On February 17, U.S. and Canadian authorities announced they had called off searches for the three unidentified objects. U.S. Northern Command and North American Aerospace Defense Command (NORTHCOM/NORAD) said in a statement that “no debris from [the] airborne objects” had been found following multi-day “systematic searches” involving “airborne imagery and sensors, surface sensors and inspections, and subsurface scans.

What Was the Intention?

After the balloon was shot down, the Chinese foreign ministry quickly denied allegations of spying, claiming it was a weather balloon “affected by the westerly wind and with limited self-control ability.” In a statement on February 3, the Chinese Foreign Ministry said it “regrets that the airship strayed into the United States due to force majeure” and that it would “continue to maintain communication with the U.S. to properly handle the unexpected situation.”

If the balloon turns out to be a spy balloon, it would not be the first flown over the U.S.; similar objects have been spotted over U.S. airspace, including near Florida and Texas. In fact, officials claim China has sent spy balloons to more than 40 countries as part of a new spy balloon program currently under development by the Chinese People’s Liberation Army (PLA). While it is not entirely known how these balloons’ capabilities differ from that of China’s extensive network of reconnaissance satellites, they can, at the very least, hover longer over a site.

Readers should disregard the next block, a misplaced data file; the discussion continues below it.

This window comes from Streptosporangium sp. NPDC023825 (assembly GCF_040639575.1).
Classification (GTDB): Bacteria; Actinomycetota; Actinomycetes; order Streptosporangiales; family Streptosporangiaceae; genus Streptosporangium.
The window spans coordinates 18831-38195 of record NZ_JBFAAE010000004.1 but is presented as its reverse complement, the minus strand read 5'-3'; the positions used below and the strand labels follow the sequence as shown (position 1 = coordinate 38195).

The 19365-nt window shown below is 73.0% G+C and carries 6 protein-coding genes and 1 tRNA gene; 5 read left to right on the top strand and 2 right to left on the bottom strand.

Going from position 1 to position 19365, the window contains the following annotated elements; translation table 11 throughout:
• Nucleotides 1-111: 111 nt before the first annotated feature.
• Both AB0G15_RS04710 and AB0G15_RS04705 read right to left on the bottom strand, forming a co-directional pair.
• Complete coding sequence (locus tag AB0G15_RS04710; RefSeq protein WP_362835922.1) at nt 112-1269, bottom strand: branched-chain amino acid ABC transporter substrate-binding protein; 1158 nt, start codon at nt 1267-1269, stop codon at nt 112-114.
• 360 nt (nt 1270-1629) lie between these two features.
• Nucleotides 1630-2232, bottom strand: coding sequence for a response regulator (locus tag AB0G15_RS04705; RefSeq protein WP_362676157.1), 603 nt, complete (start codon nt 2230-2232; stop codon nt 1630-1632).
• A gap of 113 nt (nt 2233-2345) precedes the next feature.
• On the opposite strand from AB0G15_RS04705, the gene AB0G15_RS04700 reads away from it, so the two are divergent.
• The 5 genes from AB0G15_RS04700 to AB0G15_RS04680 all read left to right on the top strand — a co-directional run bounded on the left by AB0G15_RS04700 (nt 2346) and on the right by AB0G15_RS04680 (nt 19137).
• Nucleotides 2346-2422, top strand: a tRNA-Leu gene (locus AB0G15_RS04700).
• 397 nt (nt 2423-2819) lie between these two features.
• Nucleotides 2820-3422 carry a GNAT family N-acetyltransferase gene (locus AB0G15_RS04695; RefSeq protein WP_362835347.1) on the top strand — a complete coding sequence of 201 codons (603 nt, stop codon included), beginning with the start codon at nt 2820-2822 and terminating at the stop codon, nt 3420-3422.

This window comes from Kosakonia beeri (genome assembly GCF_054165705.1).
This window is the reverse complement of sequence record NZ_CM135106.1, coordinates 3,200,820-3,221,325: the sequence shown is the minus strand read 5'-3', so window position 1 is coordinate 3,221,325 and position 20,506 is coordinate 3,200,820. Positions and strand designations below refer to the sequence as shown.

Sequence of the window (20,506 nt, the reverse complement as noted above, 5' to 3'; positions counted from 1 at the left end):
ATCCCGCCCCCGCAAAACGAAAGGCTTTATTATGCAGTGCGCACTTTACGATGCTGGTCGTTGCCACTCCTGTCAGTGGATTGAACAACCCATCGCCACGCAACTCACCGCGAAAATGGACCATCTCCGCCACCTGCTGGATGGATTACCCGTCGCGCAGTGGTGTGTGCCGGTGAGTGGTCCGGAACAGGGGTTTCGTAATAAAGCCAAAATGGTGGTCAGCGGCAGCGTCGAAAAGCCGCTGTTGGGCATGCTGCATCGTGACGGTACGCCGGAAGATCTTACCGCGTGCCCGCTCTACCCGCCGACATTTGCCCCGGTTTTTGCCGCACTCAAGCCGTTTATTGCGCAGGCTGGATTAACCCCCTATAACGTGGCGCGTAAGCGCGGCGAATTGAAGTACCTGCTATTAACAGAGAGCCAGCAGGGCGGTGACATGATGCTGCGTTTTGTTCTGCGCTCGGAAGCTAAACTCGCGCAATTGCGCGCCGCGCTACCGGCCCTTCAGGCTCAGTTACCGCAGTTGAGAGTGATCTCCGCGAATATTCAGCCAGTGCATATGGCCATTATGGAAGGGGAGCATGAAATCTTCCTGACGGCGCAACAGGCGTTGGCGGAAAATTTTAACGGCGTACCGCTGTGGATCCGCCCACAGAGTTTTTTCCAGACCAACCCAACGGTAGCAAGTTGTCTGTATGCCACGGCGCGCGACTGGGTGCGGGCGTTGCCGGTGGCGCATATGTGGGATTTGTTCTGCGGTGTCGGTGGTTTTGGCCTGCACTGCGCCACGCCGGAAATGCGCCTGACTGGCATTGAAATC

Still, the U.S. is careful to avoid making any hasty assumptions before all the information comes out. “I’m not going to go into any specific intelligence that we may have,” said Pentagon press secretary Pat Ryder, “Again, we know this is a Chinese balloon and that it has the ability to maneuver, but I’ll just leave it at that.”

What Does This Mean for U.S.-China Relations?

Immediately following news of the balloon, U.S. Secretary of State Antony Blinken postponed a planned visit to Beijing. The first visit by a U.S. Secretary of State to China in five years, the trip would have been a major step in stabilizing the increasingly frayed ties between the two countries. Instead, it was not until February 17, at the Munich Security Conference, that Blinken met with his Chinese counterpart, Wang Yi. “I made clear that the presence of this surveillance balloon in U.S. airspace is a clear violation of U.S. sovereignty and international law,” Blinken told reporters after his meeting.

On the other hand, China criticized the U.S. for a lack of transparency in its recovery efforts for the balloon. “The United States… has completely acted on its own and in a surreptitious manner,” said foreign ministry Wang Wenbin, “China early on through protected consular channels clearly demanded the United States notify [China] on the progress [of recovery of the balloon], but the United States refused to respond.”

Still, U.S. President Joe Biden rejected the idea that relations between the U.S. and China had “taken a big hit” from the situation. While he said he had not spoken to Chinese President Xi Jinping yet, Biden added that he had previously “made it real clear to Xi Jinping that we’re going to compete fully with China, but we’re not looking for conflict.”